The Islamist-led dissolved parliament could partially return to perform urgent legislative tasks, despite court ruling, Cairo University's Political Science Professor Gaber Nassar told Al-Wafd newspaper.
Nassar insisted that President Mohamed Mursi, who recalled the dissolved parliament defying the military on Sunday, could have avoided controversies if he had added that the assembly would only return temporarily to perform urgent tasks.
He suggested that Mursi could have clarified that "even though the Supreme Constitutional Court ruled the parliament invalid, putting legislative power in the hands of the military is unacceptable and thus it shall return to the parliament until a new constitution is ratified."
Nassar pointed that the transition period was marred by a flawed beginning when an assembly was formed to draft amendments, followed by the March referendum, leading to chaos and constitutional defects and wasting Egypt's chance to write a new constitution.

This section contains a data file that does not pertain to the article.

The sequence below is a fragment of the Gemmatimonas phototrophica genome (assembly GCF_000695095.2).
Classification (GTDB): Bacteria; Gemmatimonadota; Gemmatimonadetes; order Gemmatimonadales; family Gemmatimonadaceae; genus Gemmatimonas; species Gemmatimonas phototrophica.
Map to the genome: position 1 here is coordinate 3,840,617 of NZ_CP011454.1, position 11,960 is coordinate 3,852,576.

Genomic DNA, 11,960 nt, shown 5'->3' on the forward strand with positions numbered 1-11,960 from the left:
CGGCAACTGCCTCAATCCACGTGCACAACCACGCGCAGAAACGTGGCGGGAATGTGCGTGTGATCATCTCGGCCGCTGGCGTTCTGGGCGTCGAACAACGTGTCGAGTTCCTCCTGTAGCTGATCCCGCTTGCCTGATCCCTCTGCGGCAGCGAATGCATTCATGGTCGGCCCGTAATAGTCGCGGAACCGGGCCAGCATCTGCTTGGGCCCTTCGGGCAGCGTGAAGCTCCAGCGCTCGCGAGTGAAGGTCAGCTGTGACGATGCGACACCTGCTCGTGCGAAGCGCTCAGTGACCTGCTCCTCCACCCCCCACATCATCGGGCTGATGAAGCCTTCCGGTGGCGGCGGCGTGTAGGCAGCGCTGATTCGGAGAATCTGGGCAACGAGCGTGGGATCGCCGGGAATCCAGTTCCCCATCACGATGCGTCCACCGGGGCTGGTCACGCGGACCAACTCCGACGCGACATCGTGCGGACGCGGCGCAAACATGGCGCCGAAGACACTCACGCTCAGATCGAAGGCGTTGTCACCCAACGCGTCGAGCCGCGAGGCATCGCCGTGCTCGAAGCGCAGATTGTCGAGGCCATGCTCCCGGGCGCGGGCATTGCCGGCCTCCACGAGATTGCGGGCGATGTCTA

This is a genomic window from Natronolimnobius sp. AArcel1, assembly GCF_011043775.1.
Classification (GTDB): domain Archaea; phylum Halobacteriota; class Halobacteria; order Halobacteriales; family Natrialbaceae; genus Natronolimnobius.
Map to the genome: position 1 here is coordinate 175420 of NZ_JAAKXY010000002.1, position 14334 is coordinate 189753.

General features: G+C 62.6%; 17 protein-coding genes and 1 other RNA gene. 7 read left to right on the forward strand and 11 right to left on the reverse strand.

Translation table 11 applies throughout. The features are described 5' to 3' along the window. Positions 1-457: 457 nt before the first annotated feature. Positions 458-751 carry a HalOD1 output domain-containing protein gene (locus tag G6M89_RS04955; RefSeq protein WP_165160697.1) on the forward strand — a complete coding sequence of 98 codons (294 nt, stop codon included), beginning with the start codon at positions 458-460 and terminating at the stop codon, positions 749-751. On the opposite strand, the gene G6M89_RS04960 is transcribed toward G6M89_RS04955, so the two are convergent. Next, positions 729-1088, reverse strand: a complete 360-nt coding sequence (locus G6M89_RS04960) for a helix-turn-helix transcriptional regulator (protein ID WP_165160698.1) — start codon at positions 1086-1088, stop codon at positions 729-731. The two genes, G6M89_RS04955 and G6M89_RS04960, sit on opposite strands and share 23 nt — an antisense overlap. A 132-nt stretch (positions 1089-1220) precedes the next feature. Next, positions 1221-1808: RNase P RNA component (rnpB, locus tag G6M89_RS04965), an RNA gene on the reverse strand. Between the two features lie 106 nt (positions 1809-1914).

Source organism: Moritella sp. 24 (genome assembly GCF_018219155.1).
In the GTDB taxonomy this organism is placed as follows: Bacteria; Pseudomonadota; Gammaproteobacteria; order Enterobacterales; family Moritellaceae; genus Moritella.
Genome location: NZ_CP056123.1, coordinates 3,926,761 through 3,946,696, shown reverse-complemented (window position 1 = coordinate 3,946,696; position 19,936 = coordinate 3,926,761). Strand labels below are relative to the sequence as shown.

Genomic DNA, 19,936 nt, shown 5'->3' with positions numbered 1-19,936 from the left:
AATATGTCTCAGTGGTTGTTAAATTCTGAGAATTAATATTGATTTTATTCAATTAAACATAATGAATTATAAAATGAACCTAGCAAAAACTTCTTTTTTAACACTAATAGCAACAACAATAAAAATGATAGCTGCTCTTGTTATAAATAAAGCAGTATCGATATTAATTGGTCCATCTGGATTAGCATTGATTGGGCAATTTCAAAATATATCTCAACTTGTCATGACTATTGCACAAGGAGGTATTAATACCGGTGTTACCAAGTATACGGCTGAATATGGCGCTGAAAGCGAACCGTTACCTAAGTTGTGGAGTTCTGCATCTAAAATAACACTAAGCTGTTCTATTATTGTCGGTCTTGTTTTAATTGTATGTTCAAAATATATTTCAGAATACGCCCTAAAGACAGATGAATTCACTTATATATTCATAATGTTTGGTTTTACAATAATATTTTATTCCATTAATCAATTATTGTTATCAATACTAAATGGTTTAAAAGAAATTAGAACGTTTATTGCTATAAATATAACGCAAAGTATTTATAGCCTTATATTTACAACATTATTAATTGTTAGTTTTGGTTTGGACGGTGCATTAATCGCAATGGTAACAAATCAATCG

Nassar rejected the domination of one group over the drafting of the constitution, explaining that "a party's election victory gives it the right to do what it wishes on the political level, but the constitution is a different story that cannot be managed in this manner".
He added, "My hopes is that the Muslim Brotherhood will open up to the society", arguing that it is easier to be among the opposition than in the driver's seat.